Do males really prefer non-fiction, and why does it matter?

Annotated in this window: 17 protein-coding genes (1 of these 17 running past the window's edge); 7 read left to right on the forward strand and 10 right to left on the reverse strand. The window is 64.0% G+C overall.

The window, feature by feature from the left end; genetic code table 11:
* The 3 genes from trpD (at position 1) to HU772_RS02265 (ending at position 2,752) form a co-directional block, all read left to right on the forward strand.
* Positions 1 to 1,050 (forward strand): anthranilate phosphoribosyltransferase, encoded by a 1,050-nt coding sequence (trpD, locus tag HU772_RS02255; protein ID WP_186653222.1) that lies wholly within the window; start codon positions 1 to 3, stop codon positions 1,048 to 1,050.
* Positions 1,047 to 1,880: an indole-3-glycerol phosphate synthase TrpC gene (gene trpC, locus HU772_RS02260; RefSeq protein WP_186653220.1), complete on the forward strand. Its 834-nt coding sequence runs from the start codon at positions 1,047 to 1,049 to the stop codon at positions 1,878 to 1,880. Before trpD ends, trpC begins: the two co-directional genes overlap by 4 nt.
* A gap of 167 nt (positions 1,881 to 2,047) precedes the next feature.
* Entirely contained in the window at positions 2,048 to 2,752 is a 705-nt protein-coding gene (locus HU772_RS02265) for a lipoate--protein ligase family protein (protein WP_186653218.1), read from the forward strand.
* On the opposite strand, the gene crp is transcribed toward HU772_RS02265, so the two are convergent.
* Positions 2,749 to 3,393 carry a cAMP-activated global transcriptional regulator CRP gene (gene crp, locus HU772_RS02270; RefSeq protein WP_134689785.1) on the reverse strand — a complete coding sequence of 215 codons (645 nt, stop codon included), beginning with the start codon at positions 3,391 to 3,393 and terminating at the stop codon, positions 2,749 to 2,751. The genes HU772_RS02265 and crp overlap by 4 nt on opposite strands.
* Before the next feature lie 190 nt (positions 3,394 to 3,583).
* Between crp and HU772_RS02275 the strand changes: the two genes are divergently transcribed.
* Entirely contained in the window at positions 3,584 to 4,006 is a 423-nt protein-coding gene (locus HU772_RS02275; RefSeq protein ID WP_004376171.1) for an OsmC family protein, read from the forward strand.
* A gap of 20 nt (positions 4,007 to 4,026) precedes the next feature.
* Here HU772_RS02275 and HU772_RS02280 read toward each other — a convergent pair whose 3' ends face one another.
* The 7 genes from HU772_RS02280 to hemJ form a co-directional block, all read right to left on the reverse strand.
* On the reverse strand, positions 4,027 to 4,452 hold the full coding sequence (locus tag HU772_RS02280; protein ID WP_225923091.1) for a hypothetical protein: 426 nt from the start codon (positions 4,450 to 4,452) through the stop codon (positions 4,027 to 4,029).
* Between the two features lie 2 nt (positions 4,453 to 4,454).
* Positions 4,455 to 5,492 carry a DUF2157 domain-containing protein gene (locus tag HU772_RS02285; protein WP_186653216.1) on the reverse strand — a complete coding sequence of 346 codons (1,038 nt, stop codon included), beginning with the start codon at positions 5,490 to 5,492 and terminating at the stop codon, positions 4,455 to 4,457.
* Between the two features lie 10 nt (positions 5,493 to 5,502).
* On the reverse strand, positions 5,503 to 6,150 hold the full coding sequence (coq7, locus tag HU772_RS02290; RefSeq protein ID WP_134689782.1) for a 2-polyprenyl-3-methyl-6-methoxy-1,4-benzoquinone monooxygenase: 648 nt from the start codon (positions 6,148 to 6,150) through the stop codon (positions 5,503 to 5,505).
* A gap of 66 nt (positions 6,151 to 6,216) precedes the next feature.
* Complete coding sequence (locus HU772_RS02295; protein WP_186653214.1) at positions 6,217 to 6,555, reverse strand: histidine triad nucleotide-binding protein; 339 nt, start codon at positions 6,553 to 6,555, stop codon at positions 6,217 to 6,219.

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Â© 2017, AATE - Australian Association Teaching English. All rights reserved. International findings indicate that there is a gap in the literacy performance of schoolaged males and females, which has led to a focus on how to address this issue. Research suggests that an individualâ€™s literacy outcomes can be improved by regular recreational book reading, and therefore increasing frequency of engagement in this practice is seen as beneficial. However, the strategies and solutions employed to foster greater engagement in reading tend to subscribe to a problematic theoretical root. Essentialist conceptions of gender often frame educational and policy responses to this gender gap. Amongst other notions, males have been constructed as uniformly preferring non-fiction. This paper draws on previously unpublished data from the 2015 International Study of Avid Book Readers and the 2016 Western Australian Study in Childrenâ€™s Book Reading to examine the reading preferences of males. Male respondents in both studies displayed no marked preference for non-fiction, and males were more likely to prefer to exclusively read fiction than non-fiction. As essentialism requires homogeneity due to its biological basis, this paper ultimately challenges the legitimacy of using an essentialist framework to generate knowledge about how to best encourage males to read, exploring the risks inherent in this practice.
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